("Procedures") provides that, after attempted informal resolution of the problem, a written grievance may be submitted
to the facility grievance coordinator. (DC-ADM 804 §
VI(A)(1)(f)). If the facility grievance coordinator determines
that the grieved issue is in accordance with DC-ADM 804, "the
facility grievance coordinator [shall] designate a staff member
to serve as the Grievance Officer for that issue." (Id., §
VI(B)(1)(e)). "If the Grievance Officer submits the grievance for
formal resolution, he/she shall provide a written response to the
inmate within ten working days of receipt of the grievance."
(Id., § VI(B)(1)(i)).
An inmate may appeal the initial review decision, in writing,
to the facility manager within five working days of receipt of
the decision. (Id., § VI(C)(1)(b)). The facility manager shall
notify the inmate of his/her decision within fifteen working days
of receiving the appeal. (Id., § VI(C)(2)(c)). An appeal from
the facility manager's decision may be made in writing to the
Secretary's Office of Inmate Grievances and Appeals ("SOIGA")
within five working days of receiving the decision. (Id., §
VI(D)(1)(b)). Such appeals shall include photocopies of the
initial grievance, initial review, initial review response, and
the appeal to the facility manager along with the facility
manager's decision. (Id., § VI(D)(1)(h)).
Both Plaintiff and Defendants acknowledge that Plaintiff filed
grievances raising issues*fn2 set forth in the instant
complaint, and both parties have submitted copies of grievances
and responses. (See Doc. 8; Doc. 13, Exs. C-E). Defendants have
attached several documents to their brief in support of motion to
dismiss (Doc. 13), which incorporate Plaintiff's grievance #
24096 (Ex. C), as well as a letter dated August 30, 2002, from
SOIGA to Plaintiff ("SOIGA letter") related to grievance # 24096. Plaintiff does not challenge the authenticity of the
documents accompanying Defendant's brief, and Plaintiff has filed
a complete set of grievance forms and responses related to
grievance # 24096. Since both parties confirm the authenticity of
these documents, it is proper to consider these documents without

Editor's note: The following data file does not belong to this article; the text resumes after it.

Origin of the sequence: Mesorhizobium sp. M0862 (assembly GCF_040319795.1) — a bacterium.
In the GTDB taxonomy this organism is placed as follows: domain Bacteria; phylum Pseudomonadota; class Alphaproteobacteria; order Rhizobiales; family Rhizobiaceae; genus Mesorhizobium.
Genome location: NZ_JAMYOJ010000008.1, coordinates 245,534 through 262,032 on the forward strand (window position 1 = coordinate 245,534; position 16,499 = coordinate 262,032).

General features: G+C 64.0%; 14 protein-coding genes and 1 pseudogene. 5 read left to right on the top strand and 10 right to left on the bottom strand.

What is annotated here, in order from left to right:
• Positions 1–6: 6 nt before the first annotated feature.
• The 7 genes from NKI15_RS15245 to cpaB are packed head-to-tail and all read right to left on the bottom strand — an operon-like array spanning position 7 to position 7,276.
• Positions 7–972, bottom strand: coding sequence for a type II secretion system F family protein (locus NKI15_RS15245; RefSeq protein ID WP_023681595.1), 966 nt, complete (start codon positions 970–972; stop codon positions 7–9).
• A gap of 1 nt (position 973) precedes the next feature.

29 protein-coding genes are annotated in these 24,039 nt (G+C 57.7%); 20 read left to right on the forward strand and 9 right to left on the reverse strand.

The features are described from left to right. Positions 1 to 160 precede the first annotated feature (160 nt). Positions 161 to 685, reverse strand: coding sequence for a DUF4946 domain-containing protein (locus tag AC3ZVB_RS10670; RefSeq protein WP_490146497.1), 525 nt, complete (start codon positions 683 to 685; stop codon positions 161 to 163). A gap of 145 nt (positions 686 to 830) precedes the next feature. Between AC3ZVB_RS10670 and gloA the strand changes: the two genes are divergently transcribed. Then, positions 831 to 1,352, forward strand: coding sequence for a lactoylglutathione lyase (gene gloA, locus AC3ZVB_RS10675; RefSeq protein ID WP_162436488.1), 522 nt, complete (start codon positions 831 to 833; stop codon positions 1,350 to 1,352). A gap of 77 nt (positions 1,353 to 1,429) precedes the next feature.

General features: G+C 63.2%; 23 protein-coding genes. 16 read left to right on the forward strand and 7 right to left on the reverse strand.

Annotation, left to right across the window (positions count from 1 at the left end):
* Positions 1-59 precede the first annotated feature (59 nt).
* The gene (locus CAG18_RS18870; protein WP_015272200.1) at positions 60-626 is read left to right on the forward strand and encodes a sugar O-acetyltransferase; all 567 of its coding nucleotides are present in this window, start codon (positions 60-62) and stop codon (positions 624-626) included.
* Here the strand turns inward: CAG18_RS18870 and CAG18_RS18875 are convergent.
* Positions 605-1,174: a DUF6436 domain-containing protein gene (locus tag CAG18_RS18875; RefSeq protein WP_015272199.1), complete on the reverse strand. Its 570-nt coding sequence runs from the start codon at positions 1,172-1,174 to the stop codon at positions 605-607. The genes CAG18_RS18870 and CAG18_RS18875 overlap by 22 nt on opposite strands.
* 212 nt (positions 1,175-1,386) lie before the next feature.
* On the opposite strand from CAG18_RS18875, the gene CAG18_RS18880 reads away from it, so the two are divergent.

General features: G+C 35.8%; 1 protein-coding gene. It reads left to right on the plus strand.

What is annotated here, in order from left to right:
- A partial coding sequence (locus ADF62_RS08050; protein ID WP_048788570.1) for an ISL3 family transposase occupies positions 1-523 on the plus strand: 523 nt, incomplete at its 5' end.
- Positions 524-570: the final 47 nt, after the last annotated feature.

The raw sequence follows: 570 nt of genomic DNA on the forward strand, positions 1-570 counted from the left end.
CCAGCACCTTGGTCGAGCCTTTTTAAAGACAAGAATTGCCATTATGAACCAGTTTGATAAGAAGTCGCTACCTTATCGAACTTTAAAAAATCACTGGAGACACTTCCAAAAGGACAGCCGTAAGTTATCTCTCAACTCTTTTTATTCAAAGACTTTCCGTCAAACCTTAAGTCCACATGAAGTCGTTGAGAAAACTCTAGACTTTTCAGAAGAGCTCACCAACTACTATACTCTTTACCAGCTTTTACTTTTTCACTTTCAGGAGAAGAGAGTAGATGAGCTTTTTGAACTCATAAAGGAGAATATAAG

the necessity of converting the motion to dismiss to a motion for
summary judgment. See Pension Benefit Guar. Corp.,
998 F.2d at 1196 ("We now hold that a court may consider an undisputedly
authentic document that a defendant attaches to a motion to
dismiss if the plaintiff's claims are based on the document.").
A review of the record confirms that the Plaintiff has filed a
grievance against Defendants, but Plaintiff's appeal to SOIGA was
incomplete because it lacked photocopies of the initial
grievance, initial review, the appeal to the facility manager,
and the facility manager's decision. (See Doc. 13, Ex. D). This
deficiency was made known to Plaintiff in the SOIGA letter, and
Plaintiff was given ten (10) days to correct the problem and
resubmit the grievance. Notwithstanding instruction in the SOIGA
letter on the necessary corrective measures for the deficient
grievance (See Doc. 33, Ex. E at 6-7; Doc. 34, Ex. C at 29), no
corrective measures were taken.
Plaintiff contends that he has sought to exhaust the claims
against Defendants, but his assertion is contradicted by the
documents he has submitted in support of his complaint. (Doc. 8.)
Plaintiff asserts that he has exhausted his administrative
remedies because "throughout the grievance process [he] filed
timely appeals." (Doc. 14 at 2.) However, it is the sufficiency,
and not the timing of Plaintiff's SOIGA appeal that is at issue.
Liberally construing the complaint of this pro se litigant the
Court concludes that Plaintiff has failed to exhaust his
administrative remedies on the claims set forth in his complaint.
The complete administrative procedure was made available to the Plaintiff, and he did not fully avail himself of that process.
The procedure contemplates several tiers of review, and the
grievance system is not exhausted when an inmate fails to take
timely action through established channels to a conclusion.
Plaintiff's failure to comply with established procedures
warrants dismissal of Defendants from this case, and amendment of
the complaint will not cure Plaintiff's failure to exhaust
administrative remedies. An appropriate order will issue. ORDER
In accordance with the foregoing memorandum, IT IS HEREBY
1) Defendants' motion to dismiss (Doc. 12) is GRANTED.
2) The Clerk of Court is directed to enter judgment in favor of
Defendants and against the Plaintiff.
3) The Clerk of Court shall close this case.
4) Any appeal from this order shall be deemed frivolous,
without good cause, and not taken in good faith.